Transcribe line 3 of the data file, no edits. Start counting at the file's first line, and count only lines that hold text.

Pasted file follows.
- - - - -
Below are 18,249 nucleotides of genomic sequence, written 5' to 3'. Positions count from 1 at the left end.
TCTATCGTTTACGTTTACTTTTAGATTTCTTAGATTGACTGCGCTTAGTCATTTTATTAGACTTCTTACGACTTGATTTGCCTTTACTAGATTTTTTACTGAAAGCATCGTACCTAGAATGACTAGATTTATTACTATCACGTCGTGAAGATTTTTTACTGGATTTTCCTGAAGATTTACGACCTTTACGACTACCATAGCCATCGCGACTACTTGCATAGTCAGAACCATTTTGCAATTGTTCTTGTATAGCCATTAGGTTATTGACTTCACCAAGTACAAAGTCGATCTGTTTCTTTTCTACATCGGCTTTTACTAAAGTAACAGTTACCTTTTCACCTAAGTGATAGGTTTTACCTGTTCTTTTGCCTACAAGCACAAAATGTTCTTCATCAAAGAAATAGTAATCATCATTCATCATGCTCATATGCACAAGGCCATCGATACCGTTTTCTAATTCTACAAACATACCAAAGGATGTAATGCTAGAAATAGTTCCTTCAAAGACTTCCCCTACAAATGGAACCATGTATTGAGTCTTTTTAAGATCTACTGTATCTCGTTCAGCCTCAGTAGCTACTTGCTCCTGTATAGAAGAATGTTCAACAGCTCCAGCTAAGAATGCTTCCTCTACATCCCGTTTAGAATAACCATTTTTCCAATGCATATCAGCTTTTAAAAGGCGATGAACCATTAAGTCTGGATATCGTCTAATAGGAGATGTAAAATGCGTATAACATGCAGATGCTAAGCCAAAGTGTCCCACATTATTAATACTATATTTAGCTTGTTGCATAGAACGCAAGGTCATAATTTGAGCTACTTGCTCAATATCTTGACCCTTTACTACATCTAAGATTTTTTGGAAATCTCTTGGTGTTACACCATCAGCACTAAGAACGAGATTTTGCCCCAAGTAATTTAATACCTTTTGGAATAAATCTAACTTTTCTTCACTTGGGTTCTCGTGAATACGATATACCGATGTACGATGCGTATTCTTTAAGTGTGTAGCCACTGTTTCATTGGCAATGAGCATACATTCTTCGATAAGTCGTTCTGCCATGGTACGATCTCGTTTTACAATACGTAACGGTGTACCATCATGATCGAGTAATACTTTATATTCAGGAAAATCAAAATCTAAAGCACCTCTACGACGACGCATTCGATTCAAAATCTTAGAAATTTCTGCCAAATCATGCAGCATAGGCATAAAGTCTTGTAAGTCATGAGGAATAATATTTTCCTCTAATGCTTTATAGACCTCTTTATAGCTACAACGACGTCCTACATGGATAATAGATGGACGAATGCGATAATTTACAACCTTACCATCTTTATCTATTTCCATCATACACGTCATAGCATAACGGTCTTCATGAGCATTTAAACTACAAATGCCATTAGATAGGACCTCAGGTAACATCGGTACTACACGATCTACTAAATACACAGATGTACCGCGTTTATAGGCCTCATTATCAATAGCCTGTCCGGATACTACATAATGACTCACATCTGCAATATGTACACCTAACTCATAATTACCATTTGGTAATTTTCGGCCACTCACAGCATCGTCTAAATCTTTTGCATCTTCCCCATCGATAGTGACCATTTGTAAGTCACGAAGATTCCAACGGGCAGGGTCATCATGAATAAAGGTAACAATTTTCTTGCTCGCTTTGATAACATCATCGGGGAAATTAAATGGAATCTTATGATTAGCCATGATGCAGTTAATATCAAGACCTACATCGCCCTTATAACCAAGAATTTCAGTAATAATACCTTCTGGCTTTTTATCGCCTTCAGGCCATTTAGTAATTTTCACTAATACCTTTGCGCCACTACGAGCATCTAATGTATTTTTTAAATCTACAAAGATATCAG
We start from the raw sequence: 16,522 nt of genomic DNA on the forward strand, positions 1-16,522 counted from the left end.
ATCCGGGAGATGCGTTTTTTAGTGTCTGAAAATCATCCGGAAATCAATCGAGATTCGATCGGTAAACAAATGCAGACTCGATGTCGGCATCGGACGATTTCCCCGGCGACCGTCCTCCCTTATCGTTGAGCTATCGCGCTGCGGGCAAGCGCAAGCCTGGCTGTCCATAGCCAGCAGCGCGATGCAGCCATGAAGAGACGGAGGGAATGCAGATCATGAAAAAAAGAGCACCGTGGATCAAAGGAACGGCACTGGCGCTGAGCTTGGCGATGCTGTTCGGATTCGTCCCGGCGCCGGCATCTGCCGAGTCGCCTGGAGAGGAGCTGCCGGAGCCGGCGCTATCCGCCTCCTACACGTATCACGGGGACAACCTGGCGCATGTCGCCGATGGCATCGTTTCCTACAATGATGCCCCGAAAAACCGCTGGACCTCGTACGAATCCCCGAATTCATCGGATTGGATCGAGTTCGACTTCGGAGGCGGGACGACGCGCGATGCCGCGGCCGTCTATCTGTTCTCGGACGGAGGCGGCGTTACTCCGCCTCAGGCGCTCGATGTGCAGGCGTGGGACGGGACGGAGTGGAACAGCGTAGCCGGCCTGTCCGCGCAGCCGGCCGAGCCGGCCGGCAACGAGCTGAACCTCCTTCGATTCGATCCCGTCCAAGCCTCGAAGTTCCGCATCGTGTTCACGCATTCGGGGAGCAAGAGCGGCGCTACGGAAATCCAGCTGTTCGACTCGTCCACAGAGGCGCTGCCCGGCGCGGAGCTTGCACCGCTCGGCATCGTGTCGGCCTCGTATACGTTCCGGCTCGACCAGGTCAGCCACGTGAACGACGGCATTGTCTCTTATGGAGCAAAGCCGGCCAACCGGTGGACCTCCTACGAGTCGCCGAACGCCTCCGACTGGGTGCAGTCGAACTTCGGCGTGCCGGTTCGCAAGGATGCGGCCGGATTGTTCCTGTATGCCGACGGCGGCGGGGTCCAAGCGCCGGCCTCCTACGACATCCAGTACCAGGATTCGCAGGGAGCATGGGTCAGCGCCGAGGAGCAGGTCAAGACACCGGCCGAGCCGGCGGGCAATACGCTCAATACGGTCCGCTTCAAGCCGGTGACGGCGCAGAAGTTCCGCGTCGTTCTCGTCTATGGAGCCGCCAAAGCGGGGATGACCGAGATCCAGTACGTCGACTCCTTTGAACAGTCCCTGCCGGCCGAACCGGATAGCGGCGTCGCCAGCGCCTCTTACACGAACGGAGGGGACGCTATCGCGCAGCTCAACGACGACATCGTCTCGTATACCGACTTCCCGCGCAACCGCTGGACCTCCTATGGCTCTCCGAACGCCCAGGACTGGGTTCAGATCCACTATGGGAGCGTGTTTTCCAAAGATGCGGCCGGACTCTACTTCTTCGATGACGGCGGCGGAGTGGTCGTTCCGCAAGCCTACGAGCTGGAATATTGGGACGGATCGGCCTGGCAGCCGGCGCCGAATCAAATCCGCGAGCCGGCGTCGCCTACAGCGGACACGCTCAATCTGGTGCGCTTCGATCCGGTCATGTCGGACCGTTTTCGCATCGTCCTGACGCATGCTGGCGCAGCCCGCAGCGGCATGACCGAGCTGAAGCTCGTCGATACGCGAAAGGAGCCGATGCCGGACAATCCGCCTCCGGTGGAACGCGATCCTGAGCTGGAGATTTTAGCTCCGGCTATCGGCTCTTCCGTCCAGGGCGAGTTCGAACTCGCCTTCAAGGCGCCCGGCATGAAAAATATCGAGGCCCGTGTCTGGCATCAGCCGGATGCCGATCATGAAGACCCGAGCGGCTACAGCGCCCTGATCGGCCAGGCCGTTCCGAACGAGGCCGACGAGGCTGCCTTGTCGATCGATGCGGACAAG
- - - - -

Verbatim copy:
We start from the raw sequence: 16,522 nt of genomic DNA on the forward strand, positions 1-16,522 counted from the left end.